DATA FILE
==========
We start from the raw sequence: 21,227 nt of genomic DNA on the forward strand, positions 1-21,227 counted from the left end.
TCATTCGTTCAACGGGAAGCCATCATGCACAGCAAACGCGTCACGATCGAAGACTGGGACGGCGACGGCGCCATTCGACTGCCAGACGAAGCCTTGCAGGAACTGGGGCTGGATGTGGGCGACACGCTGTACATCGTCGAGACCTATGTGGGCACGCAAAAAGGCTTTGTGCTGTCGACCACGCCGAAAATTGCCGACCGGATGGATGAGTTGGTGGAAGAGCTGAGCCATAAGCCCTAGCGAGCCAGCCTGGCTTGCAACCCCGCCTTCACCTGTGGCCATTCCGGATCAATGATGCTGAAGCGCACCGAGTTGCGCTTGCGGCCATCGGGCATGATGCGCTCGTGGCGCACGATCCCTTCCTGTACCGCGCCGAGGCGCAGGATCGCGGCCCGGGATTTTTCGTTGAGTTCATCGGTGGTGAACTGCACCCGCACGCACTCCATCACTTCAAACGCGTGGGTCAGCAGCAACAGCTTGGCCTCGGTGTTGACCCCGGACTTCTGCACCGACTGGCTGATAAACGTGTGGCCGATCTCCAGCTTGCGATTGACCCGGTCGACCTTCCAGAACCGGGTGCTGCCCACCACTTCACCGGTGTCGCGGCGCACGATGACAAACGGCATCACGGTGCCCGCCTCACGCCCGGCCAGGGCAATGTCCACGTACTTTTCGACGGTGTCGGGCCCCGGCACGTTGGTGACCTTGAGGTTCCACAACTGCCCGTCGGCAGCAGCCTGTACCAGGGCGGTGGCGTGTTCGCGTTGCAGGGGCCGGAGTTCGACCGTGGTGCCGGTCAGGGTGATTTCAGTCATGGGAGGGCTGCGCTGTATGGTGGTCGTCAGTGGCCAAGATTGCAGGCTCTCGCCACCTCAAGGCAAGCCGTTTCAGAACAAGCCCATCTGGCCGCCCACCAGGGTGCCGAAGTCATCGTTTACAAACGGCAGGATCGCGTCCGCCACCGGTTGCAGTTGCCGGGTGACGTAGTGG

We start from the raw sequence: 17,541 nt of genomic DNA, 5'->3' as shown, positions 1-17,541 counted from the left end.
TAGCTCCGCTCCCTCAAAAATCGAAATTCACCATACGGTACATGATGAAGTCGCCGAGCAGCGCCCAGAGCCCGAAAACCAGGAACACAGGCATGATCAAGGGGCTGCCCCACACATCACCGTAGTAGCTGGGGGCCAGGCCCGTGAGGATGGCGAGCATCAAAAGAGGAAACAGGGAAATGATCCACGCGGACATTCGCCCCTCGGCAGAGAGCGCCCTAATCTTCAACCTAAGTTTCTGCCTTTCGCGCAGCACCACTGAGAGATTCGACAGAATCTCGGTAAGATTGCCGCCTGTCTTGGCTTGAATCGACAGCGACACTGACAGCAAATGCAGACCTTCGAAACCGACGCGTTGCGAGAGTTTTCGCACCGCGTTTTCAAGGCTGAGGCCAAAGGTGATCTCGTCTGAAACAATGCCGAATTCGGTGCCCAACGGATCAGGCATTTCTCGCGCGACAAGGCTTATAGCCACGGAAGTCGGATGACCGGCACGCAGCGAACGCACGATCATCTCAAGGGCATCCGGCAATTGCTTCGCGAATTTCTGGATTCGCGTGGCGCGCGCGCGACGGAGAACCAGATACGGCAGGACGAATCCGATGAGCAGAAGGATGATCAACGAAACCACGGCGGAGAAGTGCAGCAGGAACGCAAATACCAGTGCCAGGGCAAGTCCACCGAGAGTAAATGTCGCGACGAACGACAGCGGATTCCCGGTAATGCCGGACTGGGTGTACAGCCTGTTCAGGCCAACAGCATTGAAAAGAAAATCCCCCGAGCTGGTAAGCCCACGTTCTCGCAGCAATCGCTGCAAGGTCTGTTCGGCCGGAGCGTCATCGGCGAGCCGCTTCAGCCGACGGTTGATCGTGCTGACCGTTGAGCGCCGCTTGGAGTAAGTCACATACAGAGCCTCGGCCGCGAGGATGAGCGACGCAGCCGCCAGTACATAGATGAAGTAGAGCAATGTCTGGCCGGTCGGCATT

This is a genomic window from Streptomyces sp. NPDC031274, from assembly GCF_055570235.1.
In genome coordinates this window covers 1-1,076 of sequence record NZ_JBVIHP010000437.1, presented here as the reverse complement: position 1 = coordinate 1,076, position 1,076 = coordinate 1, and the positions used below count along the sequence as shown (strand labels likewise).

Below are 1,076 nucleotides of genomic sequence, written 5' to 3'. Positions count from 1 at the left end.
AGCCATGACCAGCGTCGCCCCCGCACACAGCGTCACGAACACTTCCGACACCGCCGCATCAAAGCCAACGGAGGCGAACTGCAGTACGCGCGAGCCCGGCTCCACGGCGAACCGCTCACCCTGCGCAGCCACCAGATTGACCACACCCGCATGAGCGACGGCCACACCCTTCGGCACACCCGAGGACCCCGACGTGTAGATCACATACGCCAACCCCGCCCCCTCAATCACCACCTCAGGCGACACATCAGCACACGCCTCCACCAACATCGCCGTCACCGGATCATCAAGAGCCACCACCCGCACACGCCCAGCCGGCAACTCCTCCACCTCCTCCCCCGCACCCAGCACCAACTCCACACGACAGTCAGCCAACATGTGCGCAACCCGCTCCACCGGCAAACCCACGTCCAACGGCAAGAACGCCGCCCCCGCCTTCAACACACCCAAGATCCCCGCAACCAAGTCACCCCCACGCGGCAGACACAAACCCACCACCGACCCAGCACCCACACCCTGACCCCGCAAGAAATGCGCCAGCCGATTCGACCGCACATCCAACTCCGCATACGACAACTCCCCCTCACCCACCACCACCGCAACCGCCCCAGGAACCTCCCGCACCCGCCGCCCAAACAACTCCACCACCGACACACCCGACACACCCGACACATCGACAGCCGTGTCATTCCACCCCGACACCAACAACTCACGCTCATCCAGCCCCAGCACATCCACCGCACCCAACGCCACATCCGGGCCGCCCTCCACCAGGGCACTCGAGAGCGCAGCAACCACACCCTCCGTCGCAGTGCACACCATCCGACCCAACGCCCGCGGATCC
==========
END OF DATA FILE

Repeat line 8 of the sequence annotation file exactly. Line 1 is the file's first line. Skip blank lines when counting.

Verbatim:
AGCCATGACCAGCGTCGCCCCCGCACACAGCGTCACGAACACTTCCGACACCGCCGCATCAAAGCCAACGGAGGCGAACTGCAGTACGCGCGAGCCCGGCTCCACGGCGAACCGCTCACCCTGCGCAGCCACCAGATTGACCACACCCGCATGAGCGACGGCCACACCCTTCGGCACACCCGAGGACCCCGACGTGTAGATCACATACGCCAACCCCGCCCCCTCAATCACCACCTCAGGCGACACATCAGCACACGCCTCCACCAACATCGCCGTCACCGGATCATCAAGAGCCACCACCCGCACACGCCCAGCCGGCAACTCCTCCACCTCCTCCCCCGCACCCAGCACCAACTCCACACGACAGTCAGCCAACATGTGCGCAACCCGCTCCACCGGCAAACCCACGTCCAACGGCAAGAACGCCGCCCCCGCCTTCAACACACCCAAGATCCCCGCAACCAAGTCACCCCCACGCGGCAGACACAAACCCACCACCGACCCAGCACCCACACCCTGACCCCGCAAGAAATGCGCCAGCCGATTCGACCGCACATCCAACTCCGCATACGACAACTCCCCCTCACCCACCACCACCGCAACCGCCCCAGGAACCTCCCGCACCCGCCGCCCAAACAACTCCACCACCGACACACCCGACACACCCGACACATCGACAGCCGTGTCATTCCACCCCGACACCAACAACTCACGCTCATCCAGCCCCAGCACATCCACCGCACCCAACGCCACATCCGGGCCGCCCTCCACCAGGGCACTCGAGAGCGCAGCAACCACACCCTCCGTCGCAGTGCACACCATCCGACCCAACGCCCGCGGATCC